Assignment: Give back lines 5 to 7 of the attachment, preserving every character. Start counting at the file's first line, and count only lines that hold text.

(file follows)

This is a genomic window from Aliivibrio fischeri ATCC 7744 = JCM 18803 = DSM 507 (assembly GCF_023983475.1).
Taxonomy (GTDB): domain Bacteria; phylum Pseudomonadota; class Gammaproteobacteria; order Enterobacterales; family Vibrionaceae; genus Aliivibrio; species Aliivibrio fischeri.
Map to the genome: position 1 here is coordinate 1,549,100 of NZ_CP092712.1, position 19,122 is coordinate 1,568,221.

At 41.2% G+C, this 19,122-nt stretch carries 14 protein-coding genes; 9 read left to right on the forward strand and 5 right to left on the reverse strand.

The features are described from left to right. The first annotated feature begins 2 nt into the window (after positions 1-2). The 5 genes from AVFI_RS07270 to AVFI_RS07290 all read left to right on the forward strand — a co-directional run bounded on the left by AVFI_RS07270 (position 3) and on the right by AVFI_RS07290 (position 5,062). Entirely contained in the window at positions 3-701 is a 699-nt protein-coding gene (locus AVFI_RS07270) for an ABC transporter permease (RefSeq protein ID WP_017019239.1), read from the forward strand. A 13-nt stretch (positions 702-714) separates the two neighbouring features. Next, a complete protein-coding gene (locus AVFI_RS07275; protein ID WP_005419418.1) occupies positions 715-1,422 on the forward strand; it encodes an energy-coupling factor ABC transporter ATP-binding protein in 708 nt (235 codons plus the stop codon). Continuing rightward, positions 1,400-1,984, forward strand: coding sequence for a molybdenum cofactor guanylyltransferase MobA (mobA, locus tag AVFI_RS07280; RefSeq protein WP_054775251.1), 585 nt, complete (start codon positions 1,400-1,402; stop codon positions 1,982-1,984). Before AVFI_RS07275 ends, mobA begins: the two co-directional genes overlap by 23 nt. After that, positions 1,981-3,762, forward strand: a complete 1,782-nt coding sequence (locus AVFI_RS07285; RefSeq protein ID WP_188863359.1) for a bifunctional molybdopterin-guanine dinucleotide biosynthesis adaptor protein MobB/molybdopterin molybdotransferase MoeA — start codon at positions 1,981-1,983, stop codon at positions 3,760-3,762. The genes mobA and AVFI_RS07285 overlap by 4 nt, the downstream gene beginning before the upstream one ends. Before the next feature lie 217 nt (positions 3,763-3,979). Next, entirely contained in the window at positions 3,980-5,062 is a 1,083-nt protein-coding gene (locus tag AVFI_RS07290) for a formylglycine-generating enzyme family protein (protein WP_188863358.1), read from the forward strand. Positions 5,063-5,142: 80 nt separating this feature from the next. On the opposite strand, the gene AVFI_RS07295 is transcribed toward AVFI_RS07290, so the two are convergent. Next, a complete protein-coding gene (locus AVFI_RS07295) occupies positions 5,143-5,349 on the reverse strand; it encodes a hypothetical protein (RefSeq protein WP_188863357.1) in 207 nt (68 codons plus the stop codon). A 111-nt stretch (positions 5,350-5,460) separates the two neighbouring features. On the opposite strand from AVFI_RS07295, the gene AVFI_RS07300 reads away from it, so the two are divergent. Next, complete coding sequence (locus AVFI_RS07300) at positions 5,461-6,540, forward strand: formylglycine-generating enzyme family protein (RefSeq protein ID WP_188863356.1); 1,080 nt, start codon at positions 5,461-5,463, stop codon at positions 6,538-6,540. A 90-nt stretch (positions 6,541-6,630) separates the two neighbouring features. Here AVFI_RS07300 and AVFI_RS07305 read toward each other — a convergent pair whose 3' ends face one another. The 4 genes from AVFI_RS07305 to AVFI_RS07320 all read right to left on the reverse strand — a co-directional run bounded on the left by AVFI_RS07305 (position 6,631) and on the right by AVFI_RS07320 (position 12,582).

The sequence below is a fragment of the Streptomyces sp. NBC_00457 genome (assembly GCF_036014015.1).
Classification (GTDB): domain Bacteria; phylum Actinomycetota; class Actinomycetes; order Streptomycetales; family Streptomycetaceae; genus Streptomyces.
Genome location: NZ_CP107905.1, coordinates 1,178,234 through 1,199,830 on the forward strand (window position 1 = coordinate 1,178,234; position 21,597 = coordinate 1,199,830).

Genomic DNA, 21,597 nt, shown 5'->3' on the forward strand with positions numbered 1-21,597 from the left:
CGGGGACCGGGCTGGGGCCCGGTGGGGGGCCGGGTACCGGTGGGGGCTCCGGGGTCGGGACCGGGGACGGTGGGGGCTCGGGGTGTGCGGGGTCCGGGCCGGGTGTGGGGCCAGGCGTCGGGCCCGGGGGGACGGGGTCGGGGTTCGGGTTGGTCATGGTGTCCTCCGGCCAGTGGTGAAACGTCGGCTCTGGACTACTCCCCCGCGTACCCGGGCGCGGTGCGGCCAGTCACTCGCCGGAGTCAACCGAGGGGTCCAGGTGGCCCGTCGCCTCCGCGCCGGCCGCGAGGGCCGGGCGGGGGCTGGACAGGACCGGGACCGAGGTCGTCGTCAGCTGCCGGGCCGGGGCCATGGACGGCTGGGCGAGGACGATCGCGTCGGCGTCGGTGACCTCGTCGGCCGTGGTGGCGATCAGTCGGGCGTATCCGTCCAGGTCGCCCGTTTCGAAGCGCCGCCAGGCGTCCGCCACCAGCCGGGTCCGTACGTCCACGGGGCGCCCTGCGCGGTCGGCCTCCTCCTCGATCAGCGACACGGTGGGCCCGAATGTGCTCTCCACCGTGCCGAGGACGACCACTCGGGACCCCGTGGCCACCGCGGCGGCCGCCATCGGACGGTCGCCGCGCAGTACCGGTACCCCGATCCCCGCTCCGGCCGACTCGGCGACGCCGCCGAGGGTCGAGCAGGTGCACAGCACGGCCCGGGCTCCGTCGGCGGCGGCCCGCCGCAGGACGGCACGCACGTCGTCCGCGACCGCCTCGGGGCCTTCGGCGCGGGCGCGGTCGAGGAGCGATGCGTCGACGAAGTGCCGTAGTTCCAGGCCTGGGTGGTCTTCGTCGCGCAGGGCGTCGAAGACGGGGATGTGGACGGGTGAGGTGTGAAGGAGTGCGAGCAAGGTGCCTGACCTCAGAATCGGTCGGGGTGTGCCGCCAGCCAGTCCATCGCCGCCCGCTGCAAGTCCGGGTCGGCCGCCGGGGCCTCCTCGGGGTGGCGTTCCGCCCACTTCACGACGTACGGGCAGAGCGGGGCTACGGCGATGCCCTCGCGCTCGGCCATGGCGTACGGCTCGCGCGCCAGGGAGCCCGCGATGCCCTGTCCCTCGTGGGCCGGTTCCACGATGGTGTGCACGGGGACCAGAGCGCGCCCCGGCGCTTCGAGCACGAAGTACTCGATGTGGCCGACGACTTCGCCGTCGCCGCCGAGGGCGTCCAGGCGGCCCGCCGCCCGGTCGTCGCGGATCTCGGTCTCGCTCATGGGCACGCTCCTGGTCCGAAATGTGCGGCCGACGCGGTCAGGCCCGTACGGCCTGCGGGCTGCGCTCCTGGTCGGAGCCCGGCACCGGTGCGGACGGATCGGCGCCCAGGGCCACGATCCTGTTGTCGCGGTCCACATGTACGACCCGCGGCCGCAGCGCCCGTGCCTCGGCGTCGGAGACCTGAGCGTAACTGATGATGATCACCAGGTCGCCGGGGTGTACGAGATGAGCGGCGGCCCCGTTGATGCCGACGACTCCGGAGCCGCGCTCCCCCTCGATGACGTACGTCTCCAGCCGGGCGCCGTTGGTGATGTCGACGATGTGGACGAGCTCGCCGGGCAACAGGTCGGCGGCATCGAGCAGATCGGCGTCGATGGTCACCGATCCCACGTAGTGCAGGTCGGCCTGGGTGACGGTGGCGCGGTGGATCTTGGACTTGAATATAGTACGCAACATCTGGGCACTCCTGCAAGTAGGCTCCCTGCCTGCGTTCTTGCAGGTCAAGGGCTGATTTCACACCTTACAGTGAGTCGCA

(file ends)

The features are described from left to right. The first annotated feature begins 2 nt into the window (after positions 1-2). The 5 genes from AVFI_RS07270 to AVFI_RS07290 all read left to right on the forward strand — a co-directional run bounded on the left by AVFI_RS07270 (position 3) and on the right by AVFI_RS07290 (position 5,062). Entirely contained in the window at positions 3-701 is a 699-nt protein-coding gene (locus AVFI_RS07270) for an ABC transporter permease (RefSeq protein ID WP_017019239.1), read from the forward strand. A 13-nt stretch (positions 702-714) separates the two neighbouring features. Next, a complete protein-coding gene (locus AVFI_RS07275; protein ID WP_005419418.1) occupies positions 715-1,422 on the forward strand; it encodes an energy-coupling factor ABC transporter ATP-binding protein in 708 nt (235 codons plus the stop codon). Continuing rightward, positions 1,400-1,984, forward strand: coding sequence for a molybdenum cofactor guanylyltransferase MobA (mobA, locus tag AVFI_RS07280; RefSeq protein WP_054775251.1), 585 nt, complete (start codon positions 1,400-1,402; stop codon positions 1,982-1,984). Before AVFI_RS07275 ends, mobA begins: the two co-directional genes overlap by 23 nt. After that, positions 1,981-3,762, forward strand: a complete 1,782-nt coding sequence (locus AVFI_RS07285; RefSeq protein ID WP_188863359.1) for a bifunctional molybdopterin-guanine dinucleotide biosynthesis adaptor protein MobB/molybdopterin molybdotransferase MoeA — start codon at positions 1,981-1,983, stop codon at positions 3,760-3,762. The genes mobA and AVFI_RS07285 overlap by 4 nt, the downstream gene beginning before the upstream one ends. Before the next feature lie 217 nt (positions 3,763-3,979). Next, entirely contained in the window at positions 3,980-5,062 is a 1,083-nt protein-coding gene (locus tag AVFI_RS07290) for a formylglycine-generating enzyme family protein (protein WP_188863358.1), read from the forward strand. Positions 5,063-5,142: 80 nt separating this feature from the next. On the opposite strand, the gene AVFI_RS07295 is transcribed toward AVFI_RS07290, so the two are convergent. Next, a complete protein-coding gene (locus AVFI_RS07295) occupies positions 5,143-5,349 on the reverse strand; it encodes a hypothetical protein (RefSeq protein WP_188863357.1) in 207 nt (68 codons plus the stop codon). A 111-nt stretch (positions 5,350-5,460) separates the two neighbouring features. On the opposite strand from AVFI_RS07295, the gene AVFI_RS07300 reads away from it, so the two are divergent. Next, complete coding sequence (locus AVFI_RS07300) at positions 5,461-6,540, forward strand: formylglycine-generating enzyme family protein (RefSeq protein ID WP_188863356.1); 1,080 nt, start codon at positions 5,461-5,463, stop codon at positions 6,538-6,540. A 90-nt stretch (positions 6,541-6,630) separates the two neighbouring features. Here AVFI_RS07300 and AVFI_RS07305 read toward each other — a convergent pair whose 3' ends face one another. The 4 genes from AVFI_RS07305 to AVFI_RS07320 all read right to left on the reverse strand — a co-directional run bounded on the left by AVFI_RS07305 (position 6,631) and on the right by AVFI_RS07320 (position 12,582).

The sequence below is a fragment of the Streptomyces sp. NBC_00457 genome (assembly GCF_036014015.1).
Classification (GTDB): domain Bacteria; phylum Actinomycetota; class Actinomycetes; order Streptomycetales; family Streptomycetaceae; genus Streptomyces.